PAL sought reconsideration of the August 17, 1989 advice, reiterating its reasons contained in an earlier letter, for preferring to bid out and secure its fuel supply from more than one supplier and for its contention that Department Order No. 19, s. 1974, as circularized by COA Office Memorandum No. 490, should not apply to PAL.6 In a letter7 dated September 5, 1989, COA denied PAL's request for reconsideration, holding that Department Order No. 19, s. 1974 applied to government-owned or controlled corporations, including subsidiaries. It disposed of PAL's contention that competitive bidding ensured the best price by suggesting that "PAL negotiate with PETRON for the lowest possible price for its fuel requirements and to request PETRON to ensure adequate and continued fuel supply to PAL." A final appeal for reconsideration was made by PAL in a letter8 dated September 15, 1989, but this was denied in the now assailed COA Decision No. 1127, the essential portion of which states: "In this regard, we obtained information from PETRON Corporation that it can easily supply PAL's total jet fuel requirements on a daily basis and that there is an existing Borrow and Loan Agreement (BLA) among oil companies whereby they assist each other during times of product shortfall conformably to industry practice. In view thereof, this Commission is unable to find merit in your justifications for the procurement of petroleum products by PAL from oil companies other than PETRON Corporation thru bidding as an exception to Department Order No. 19, s. 1974 of the then Department of General Services, as implemented by COA Memorandum No. 88-565. Your contention that PAL is not covered by subject department order has already been considered by this Commission when it rendered the decision in question." Pursuant to Article IX(A), Section 7 of the Constitution, and there being no appeal or any other plain, speedy, adequate and effective remedy in the ordinary course of law from the aforementioned Decision, PAL, instituted the present petition, alleging that: I THE COMMISSION ON AUDIT COMMITTED GRAVE ABUSE OF DISCRETION AMOUNTING TO EXCESS OR LACK OF JURISDICTION IN HOLDING THAT DEPARTMENT ORDER NO. 19 OF THE DEFUNCT DEPARTMENT OF GENERAL SERVICES APPLIES TO PAL II THE COA LIKEWISE EXCEEDED ITS JURISDICTION IN EXTENDING THE APPLICATION OF SAID DEPARTMENT ORDER TO PETITIONER III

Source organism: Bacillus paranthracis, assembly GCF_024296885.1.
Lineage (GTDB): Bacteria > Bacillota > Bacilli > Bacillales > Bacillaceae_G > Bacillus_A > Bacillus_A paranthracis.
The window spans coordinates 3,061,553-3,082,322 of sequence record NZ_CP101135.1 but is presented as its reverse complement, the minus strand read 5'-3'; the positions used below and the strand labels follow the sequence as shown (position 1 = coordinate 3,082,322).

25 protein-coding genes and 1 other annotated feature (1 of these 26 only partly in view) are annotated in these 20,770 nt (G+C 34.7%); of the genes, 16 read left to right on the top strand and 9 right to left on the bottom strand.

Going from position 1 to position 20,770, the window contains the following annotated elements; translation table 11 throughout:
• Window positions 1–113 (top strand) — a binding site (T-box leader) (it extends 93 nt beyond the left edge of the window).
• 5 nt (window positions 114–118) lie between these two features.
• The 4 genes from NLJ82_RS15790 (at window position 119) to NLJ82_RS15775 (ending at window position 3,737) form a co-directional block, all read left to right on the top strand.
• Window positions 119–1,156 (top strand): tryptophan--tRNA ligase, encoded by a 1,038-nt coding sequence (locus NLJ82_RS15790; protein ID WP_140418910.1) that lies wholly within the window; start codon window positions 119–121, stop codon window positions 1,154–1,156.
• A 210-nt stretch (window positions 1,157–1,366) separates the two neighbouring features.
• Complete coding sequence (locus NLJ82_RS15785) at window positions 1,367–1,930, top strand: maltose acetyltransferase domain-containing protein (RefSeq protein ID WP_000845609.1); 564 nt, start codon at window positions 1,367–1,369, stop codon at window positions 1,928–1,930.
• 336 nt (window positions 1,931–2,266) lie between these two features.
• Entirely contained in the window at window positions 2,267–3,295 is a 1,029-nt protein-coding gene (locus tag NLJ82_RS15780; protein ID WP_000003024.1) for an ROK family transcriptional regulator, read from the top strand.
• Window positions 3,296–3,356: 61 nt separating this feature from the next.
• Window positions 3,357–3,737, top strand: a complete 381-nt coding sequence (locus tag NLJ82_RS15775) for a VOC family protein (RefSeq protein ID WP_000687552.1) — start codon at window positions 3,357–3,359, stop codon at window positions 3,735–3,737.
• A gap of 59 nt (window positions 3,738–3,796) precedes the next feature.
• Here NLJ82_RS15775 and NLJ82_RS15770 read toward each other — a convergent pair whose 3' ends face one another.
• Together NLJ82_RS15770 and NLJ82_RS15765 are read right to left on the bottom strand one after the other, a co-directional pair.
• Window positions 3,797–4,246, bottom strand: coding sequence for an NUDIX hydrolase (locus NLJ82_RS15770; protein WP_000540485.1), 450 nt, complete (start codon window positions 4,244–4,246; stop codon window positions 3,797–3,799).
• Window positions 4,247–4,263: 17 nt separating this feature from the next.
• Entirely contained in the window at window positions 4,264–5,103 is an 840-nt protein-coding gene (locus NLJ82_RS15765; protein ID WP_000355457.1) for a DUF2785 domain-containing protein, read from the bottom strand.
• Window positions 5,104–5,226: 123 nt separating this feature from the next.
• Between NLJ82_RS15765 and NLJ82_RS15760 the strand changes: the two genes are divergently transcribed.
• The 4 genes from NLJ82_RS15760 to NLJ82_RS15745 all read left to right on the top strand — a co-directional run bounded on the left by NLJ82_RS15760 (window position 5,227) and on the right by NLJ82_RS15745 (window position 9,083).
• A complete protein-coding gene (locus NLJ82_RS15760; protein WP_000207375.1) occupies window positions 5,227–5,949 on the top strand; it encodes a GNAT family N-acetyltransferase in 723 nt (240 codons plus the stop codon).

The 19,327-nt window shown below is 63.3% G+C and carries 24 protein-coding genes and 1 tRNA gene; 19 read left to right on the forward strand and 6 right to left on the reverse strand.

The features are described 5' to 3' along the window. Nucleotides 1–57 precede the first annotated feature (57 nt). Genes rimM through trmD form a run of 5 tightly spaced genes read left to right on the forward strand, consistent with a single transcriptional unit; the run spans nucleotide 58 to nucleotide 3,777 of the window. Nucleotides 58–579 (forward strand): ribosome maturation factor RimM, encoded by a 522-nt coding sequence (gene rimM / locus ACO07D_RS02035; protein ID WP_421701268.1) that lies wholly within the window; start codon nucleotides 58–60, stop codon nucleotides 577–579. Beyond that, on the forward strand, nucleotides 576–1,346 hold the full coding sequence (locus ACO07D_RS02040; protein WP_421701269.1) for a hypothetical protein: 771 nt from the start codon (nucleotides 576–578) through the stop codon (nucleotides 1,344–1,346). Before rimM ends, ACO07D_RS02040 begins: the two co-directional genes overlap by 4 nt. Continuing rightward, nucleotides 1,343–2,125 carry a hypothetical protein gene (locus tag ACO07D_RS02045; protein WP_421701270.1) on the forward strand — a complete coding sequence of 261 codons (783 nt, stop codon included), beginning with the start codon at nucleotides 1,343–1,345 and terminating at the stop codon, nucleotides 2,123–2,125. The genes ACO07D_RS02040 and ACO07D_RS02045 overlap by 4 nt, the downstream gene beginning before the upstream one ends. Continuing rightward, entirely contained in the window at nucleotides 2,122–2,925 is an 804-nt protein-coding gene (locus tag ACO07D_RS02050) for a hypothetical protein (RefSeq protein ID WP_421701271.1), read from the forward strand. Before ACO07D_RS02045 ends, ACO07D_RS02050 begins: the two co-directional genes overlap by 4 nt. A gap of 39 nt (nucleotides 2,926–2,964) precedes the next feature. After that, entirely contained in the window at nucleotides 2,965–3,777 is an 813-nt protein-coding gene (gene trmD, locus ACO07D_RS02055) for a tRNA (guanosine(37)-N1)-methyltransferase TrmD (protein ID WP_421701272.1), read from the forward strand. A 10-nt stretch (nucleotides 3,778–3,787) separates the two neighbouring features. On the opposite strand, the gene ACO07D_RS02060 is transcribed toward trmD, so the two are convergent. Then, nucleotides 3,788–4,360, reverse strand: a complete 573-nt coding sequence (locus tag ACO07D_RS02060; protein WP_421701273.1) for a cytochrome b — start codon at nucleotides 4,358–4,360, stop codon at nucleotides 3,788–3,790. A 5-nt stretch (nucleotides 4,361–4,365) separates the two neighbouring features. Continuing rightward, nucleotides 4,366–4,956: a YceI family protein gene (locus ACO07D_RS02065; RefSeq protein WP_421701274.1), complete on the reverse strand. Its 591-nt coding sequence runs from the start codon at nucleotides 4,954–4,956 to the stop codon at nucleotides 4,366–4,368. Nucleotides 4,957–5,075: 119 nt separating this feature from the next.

ASSUMING ARGUENDO THAT THE ORDER IN QUESTION WAS INTENDED TO COVER PAL, THE SAME CONSTITUTES AN ARBITRARY, CAPRICIOUS, AND WHIMSICAL REGULATION THAT DEPRIVES PETITIONER OF ITS RIGHTS UNDER THE CONSTITUTIONAL GUARANTEE OF SUBSTANTIVE DUE PROCESS." On May 17, 1990, after COA, through the Office of the Solicitor General, had filed its Comment on the petition, the Court resolved "to dismiss the petition, there being no grave abuse of discretion committed by the respondent Commission on Audit in rendering the questioned decision."9 PAL moved for reconsideration; whereupon, the Court resolved on July 10, 1990 to implead Petron Corporation as respondent in the case and to require both COA and Petron to comment on the motion for reconsideration.10 Respondents having filed their respective Comments and petitioner, its Reply to the Comments, the motion for reconsideration was set for hearing on November 13, 1990. Thereafter, the Court resolved to grant the motion for reconsideration, reinstate the petition, consider the respondent's comment as Answer to the petition, give due course to the petition and require the parties to file simultaneously their respective Memoranda.11 The Court further resolved to issue a temporary restraining order directing the respondent COA, or any other officer or subordinate official thereof to cease and desist from enforcing its Decision No. 1127. Once again, we find ourselves compelled to dismiss the petition. Pursuant to the government's privatization program, PAL's shares of stock were bidded out early this year, resulting in the acquisition by PR Holdings, a private corporation, of 67% of PAL's outstanding stocks. PAL, having ceased to be a government -owned or controlled corporation, is no longer under the audit jurisdiction of the COA. Accordingly, the question raised in this petition has clearly become moot and academic. Had it not been for this supervening event, PAL would have obtained the relief sought in the instant petition. For although COA was correct in ruling that Department Order No. 19 applied to PAL as a government agency at the time, it nonetheless gravely abused its discretion in not exempting PAL therefrom. The COA is clothed under Section 2(2), Article IX-D of the 1987 Constitution with the "exclusive authority, subject to the limitations in this Article, to define the scope of its audit and examination, establish the techniques and methods required therefor, and promulgate accounting and auditing rules, and regulations including those for the prevention and disallowance of irregular, unnecessary, excessive, extravagant or unconscionable expenditures, or uses of government funds and properties." The authority granted under this constitutional provision, being broad and comprehensive enough, enables COA to adopt as its own, simply by reiteration or by reference, without the necessity of repromulgation, already existing rules and regulations. It may also expand the coverage thereof to agencies or